Alaska’s Sea Ice has Completely Melted First Time in the History

  • People visited at the site of Okjokull, Iceland’s first glacier has completely melted due to climate change, in the west of Iceland on August 18, 2019.

“Even if we can’t escape its consequences, it is not too late to escape the mindset that brought us here.” —Alice O’Keeffe, reviewing This Is Not a Drill

First time in the history of Iceland has lost its first glacier lost due to the climate crisis. The once massive Okjokull glacier, now completely gone.

“A letter to the future. Ok is the first Icelandic glacier to lose its status as a glacier. In the next 200 years all our glaciers are expected to follow the same path. This monument is to acknowledge that we know what is happening and what needs to be done. Only you know if we did it.”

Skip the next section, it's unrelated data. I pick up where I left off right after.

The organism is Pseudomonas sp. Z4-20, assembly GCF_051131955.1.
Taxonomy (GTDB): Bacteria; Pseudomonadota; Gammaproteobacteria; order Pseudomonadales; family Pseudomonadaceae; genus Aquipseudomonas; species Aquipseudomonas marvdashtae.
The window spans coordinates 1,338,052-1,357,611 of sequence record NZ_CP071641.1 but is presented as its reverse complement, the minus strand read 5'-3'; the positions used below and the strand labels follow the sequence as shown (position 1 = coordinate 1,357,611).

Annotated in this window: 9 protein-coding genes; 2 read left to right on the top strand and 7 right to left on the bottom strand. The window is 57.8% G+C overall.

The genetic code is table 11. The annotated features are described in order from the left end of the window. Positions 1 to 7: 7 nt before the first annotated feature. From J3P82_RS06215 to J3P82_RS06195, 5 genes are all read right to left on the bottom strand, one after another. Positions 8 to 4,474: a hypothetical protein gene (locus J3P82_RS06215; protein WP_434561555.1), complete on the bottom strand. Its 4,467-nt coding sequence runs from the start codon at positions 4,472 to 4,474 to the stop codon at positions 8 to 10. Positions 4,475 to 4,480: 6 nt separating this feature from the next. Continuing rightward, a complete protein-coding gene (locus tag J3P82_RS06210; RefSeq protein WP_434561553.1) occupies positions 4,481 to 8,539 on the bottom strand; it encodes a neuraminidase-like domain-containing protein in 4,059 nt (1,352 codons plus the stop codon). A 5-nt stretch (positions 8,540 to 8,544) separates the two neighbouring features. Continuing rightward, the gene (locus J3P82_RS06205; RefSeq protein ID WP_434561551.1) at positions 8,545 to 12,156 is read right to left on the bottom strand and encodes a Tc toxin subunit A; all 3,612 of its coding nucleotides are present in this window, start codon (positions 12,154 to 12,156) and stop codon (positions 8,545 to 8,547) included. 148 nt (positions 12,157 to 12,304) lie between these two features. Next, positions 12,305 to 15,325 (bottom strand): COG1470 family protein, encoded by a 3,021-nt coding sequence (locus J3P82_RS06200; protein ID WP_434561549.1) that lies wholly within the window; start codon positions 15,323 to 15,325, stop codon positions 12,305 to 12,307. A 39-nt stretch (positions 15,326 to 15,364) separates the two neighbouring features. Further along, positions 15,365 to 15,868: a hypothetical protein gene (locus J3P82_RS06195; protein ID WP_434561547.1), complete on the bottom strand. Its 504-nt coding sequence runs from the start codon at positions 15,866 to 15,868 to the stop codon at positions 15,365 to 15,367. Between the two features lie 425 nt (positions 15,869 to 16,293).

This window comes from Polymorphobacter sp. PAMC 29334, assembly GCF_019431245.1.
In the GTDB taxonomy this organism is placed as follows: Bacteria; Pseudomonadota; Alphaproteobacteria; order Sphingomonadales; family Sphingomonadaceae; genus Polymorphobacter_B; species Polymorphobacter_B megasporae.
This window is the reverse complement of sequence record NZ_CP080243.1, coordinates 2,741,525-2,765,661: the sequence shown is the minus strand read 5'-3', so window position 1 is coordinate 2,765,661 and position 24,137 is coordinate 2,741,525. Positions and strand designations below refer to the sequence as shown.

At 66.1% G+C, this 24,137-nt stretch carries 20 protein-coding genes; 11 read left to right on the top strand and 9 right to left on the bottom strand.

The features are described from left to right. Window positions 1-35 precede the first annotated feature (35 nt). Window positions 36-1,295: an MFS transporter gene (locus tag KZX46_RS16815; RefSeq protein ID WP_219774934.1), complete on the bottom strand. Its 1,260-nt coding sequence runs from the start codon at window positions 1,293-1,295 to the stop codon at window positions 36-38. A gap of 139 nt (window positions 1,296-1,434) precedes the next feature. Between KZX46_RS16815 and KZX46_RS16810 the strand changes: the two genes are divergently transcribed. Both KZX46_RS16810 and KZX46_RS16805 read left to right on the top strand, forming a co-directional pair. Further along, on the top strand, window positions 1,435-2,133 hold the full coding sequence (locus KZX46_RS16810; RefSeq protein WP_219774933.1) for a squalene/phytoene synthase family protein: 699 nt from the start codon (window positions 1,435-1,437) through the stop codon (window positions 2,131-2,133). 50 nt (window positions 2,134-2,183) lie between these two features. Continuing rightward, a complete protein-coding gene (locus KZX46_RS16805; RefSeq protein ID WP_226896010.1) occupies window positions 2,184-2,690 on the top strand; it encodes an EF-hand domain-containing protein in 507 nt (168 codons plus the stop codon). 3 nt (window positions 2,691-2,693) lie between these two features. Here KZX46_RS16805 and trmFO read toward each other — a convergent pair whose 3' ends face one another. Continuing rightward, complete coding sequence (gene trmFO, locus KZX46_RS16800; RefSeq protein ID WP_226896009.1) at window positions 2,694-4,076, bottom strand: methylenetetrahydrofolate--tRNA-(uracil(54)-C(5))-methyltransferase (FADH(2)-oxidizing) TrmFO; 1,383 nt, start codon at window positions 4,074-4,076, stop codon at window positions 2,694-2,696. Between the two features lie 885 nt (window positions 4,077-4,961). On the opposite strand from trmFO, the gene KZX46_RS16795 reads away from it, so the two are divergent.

July was one of the hottest month ever recorded on Earth since record keeping began in 1880.

Nine out of the 10 hottest July’s ever recorded have occurred since 2005, and July was the 43rd consecutive July to register temperature above the 20th century average.

In Greenland, the Scientists were shocked by how rapidly the ice sheets are melting, as it was revealed the ice there was not expected to melt like this until 2070.

The melt ratio has been called “unprecedented,” as the all time single day melt record was broken in August as the ice sheet lost a mind bending 12.5 billion tons of water in one day.

It is important to know that the Greenland ice sheet contains enough ice, which can increase global sea levels by 20 feet, and it is now predicted that will lose more ice this year than ever before.

Alaska's sea ice has completely melted away
Alaska’s sea ice has completely melted away

Also, earlier in the year than ever before, Alask’s sea ice has melted completely away.

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